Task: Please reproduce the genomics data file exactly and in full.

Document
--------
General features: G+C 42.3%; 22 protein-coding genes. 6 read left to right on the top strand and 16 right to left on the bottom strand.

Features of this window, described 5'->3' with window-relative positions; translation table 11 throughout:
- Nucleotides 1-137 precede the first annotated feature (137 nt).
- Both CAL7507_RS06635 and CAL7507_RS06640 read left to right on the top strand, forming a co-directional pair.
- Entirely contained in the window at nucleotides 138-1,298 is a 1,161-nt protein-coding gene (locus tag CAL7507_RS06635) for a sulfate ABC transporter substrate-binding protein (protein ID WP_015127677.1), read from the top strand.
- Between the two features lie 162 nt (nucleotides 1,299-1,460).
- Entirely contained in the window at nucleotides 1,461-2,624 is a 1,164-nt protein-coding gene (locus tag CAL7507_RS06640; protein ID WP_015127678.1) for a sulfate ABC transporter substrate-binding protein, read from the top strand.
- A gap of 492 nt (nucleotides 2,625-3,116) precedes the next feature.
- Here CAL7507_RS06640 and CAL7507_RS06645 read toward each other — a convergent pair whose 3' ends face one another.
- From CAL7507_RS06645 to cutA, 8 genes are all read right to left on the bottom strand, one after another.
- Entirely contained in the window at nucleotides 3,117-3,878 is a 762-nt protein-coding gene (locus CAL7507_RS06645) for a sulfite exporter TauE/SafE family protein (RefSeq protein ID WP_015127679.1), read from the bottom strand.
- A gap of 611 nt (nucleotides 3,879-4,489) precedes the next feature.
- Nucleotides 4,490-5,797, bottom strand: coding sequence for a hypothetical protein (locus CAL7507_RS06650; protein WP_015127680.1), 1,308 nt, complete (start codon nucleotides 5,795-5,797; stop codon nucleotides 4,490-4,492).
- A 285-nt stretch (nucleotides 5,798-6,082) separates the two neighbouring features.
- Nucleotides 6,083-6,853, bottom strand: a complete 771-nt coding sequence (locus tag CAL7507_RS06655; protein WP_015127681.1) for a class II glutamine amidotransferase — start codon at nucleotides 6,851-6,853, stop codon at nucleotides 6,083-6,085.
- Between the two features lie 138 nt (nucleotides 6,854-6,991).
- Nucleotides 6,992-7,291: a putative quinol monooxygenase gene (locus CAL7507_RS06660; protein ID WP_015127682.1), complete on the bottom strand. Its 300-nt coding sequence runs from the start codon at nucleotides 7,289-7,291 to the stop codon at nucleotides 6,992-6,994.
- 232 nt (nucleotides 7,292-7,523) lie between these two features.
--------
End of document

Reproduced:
General features: G+C 42.3%; 22 protein-coding genes. 6 read left to right on the top strand and 16 right to left on the bottom strand.

Features of this window, described 5'->3' with window-relative positions; translation table 11 throughout:
- Nucleotides 1-137 precede the first annotated feature (137 nt).
- Both CAL7507_RS06635 and CAL7507_RS06640 read left to right on the top strand, forming a co-directional pair.
- Entirely contained in the window at nucleotides 138-1,298 is a 1,161-nt protein-coding gene (locus tag CAL7507_RS06635) for a sulfate ABC transporter substrate-binding protein (protein ID WP_015127677.1), read from the top strand.
- Between the two features lie 162 nt (nucleotides 1,299-1,460).
- Entirely contained in the window at nucleotides 1,461-2,624 is a 1,164-nt protein-coding gene (locus tag CAL7507_RS06640; protein ID WP_015127678.1) for a sulfate ABC transporter substrate-binding protein, read from the top strand.
- A gap of 492 nt (nucleotides 2,625-3,116) precedes the next feature.
- Here CAL7507_RS06640 and CAL7507_RS06645 read toward each other — a convergent pair whose 3' ends face one another.
- From CAL7507_RS06645 to cutA, 8 genes are all read right to left on the bottom strand, one after another.
- Entirely contained in the window at nucleotides 3,117-3,878 is a 762-nt protein-coding gene (locus CAL7507_RS06645) for a sulfite exporter TauE/SafE family protein (RefSeq protein ID WP_015127679.1), read from the bottom strand.
- A gap of 611 nt (nucleotides 3,879-4,489) precedes the next feature.
- Nucleotides 4,490-5,797, bottom strand: coding sequence for a hypothetical protein (locus CAL7507_RS06650; protein WP_015127680.1), 1,308 nt, complete (start codon nucleotides 5,795-5,797; stop codon nucleotides 4,490-4,492).
- A 285-nt stretch (nucleotides 5,798-6,082) separates the two neighbouring features.
- Nucleotides 6,083-6,853, bottom strand: a complete 771-nt coding sequence (locus tag CAL7507_RS06655; protein WP_015127681.1) for a class II glutamine amidotransferase — start codon at nucleotides 6,851-6,853, stop codon at nucleotides 6,083-6,085.
- Between the two features lie 138 nt (nucleotides 6,854-6,991).
- Nucleotides 6,992-7,291: a putative quinol monooxygenase gene (locus CAL7507_RS06660; protein ID WP_015127682.1), complete on the bottom strand. Its 300-nt coding sequence runs from the start codon at nucleotides 7,289-7,291 to the stop codon at nucleotides 6,992-6,994.
- 232 nt (nucleotides 7,292-7,523) lie between these two features.